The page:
Economy & Business

Business news

Copyright 2017 NPR. To see more, visit http://www.npr.org/.

Copyright 2017 NPR. To see more, visit http://www.npr.org/.

After a two-day meeting in Washington, D.C., Federal Reserve policymakers say they'll keep their benchmark rate in a range between 1 percent and 1.25 percent for the time being.

Fed officials said "job gains have been solid" and the U.S. "labor market continues to strengthen" in the statement after a meeting of the Federal Open Market Committee.

The officials described economic activity as "rising moderately." They noted that unemployment rate has declined since the beginning of the year. The Fed is close to meeting its mandate to maximize employment.

Janette Braverman is a person with a lot on her plate. She is the first African American to serve on the Ozaukee County Board of Supervisors and has a two-decade career in the IT and manufacturing industries. As if that weren't enough, Braverman also owns her own consulting business and is deeply invested in church life. 

Hospitals Face Growing Cybersecurity Threats

5 hours ago

In the neonatal intensive care unit of Cook Children's Hospital in Fort Worth, Texas, a father is rocking a baby attached to a heart monitor. While doctors roam the halls trying to prevent infections, Chief Information Officer Theresa Meadows is worried about another kind of virus.

"The last thing anybody wants to happen in their organization is have all their heart monitors disabled or all of their IV pumps that provide medication to a patient disabled," Meadows says.

How tycoon William Jenkins cashed in on the Mexican Revolution

9 hours ago

William O. Jenkins isn't exactly a household name, but he was once among the richest and most influential men in Mexico. Jenkins was born in Tennesee in the 1870s. In his 20s, he moved to Mexico and started investing in everything from sugar to movies. Eventually, he became a millionaire magnate with a lot of friends in high places.

It sounds like the start of a dystopian novel. A company called Three Square Market inserts microchips in the hands of its employees, right between the thumb and pointer finger. Being part machine does not hurt much, Tony Danna, vice president of international development at the company assured us.

“It stings you when it goes in. It takes about two seconds to go in,” Danna said. You may think it is weird, but according to Danna, it’s not weird, it’s “advanced.”

In a series of tweets this morning, President Donald Trump said he would ban transgender people from serving in the U.S. military, citing "tremendous medical costs."

His statements on Twitter undermine policies set forth by President Obama's administration, which said last year that transgender people could openly serve in the military. Trump's declaration comes amid Congress' consideration of a $700 billion spending bill to fund the Pentagon. 

There's a whole lot of turbulence in Washington, yet the markets are going up. There's uncertainty. The economy is doing all right (but not fantastically). And company earnings reports are just OK. So what gives? Julia Coronado, an economist at Macropolicy Perspectives, joins us to chat about the strange nature of the stock market. Afterwards, we'll talk with the Eurasia Group's Ian Bremmer about the new sanctions bill against Russia, which has bipartisan support here in the U.S., but isn't getting a warm reception in Europe.

Copyright 2017 NPR. To see more, visit http://www.npr.org/.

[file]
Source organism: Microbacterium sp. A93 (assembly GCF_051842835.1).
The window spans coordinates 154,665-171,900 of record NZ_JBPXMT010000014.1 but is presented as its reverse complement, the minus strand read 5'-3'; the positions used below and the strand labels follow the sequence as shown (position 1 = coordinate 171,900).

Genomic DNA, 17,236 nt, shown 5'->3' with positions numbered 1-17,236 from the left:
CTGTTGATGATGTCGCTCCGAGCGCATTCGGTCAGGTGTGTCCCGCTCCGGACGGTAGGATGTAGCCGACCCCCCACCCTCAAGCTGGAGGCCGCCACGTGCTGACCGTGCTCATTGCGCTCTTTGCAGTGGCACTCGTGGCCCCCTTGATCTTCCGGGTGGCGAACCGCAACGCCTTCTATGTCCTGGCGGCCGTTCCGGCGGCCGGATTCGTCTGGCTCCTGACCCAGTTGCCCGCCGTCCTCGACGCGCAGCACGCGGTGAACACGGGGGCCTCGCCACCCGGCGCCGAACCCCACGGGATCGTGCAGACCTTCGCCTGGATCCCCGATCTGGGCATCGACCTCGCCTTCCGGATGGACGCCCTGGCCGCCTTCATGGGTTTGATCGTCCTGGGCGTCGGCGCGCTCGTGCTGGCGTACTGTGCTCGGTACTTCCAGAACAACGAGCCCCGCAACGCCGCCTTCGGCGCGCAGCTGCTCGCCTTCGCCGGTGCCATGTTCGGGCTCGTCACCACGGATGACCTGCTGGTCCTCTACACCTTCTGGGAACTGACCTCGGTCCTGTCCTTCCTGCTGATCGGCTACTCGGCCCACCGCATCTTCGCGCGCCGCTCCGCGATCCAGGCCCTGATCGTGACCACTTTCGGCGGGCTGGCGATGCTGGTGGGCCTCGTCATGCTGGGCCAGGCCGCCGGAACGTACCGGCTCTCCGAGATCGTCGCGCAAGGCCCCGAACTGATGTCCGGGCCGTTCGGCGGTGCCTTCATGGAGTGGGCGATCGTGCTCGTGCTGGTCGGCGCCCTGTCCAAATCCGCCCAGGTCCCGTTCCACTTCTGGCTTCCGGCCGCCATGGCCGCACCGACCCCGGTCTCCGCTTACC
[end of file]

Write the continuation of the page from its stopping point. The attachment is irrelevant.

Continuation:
RACHEL MARTIN, HOST:

The National Cyber Security Alliance, a public-private partnership supported by the Department of Homeland Security and the Federal Trade Commission, is holding workshops to help small businesses around the country defend against cyber threats. Hackers have launched successful data thefts against companies large and small in recent years, and the FBI reports that ransomware attacks are on the rise.

As the Federal Reserve concludes its July meeting, many expect it won’t announce a hike in the interest rate. One big thing that factors into that decision is inflation. One of the Fed’s mandates is to keep prices stable – to prevent rampant inflation. Raising interest rates can help, but the Fed has been in a holding pattern waiting to see whether economic growth is enough to spur inflation, too.

Click the audio player above to hear the full story.

Why the sanctions bill against Russia is controversial

15 hours ago

In a rare moment of bipartisan support, the House of Representatives voted overwhelmingly in favor of new sanctions on Russia, Iran and North Korea. But while the proposed sanctions bill will likely pass the Senate, President Donald Trump may veto the measure.

Ian Bremmer, president and founder of the Eurasia Group, joined us to talk about why certain industries are against the measure, why both Democrats and Republicans happen to be on board with it, and the fear that exists over North Korea's nuclear's capabilities. Below is an edited transcript.

The company Three Square Market provides software that runs vending machines, self-checkout kiosks and, soon, microchips that can be implanted into its employees' hands. Vice President of International Development, Tony Danna, joins us to share what exactly these chips are capable of. Afterwards, we'll chat with Anatrope founder Tiffany Rad about two of the biggest hacking gatherings in the U.S.:"

While everyone's watching the latest health care news, there's another important issue being discussed in Washington, D.C. — the cost of borrowing. As the Federal Reserve wraps up its policy meeting, we'll take a look at what the future of interest rate hikes might hold. Afterwards, we'll take a look at stock market volatility, and then talk about how small businesses are trying to prepare against cyber criminals. 

Pages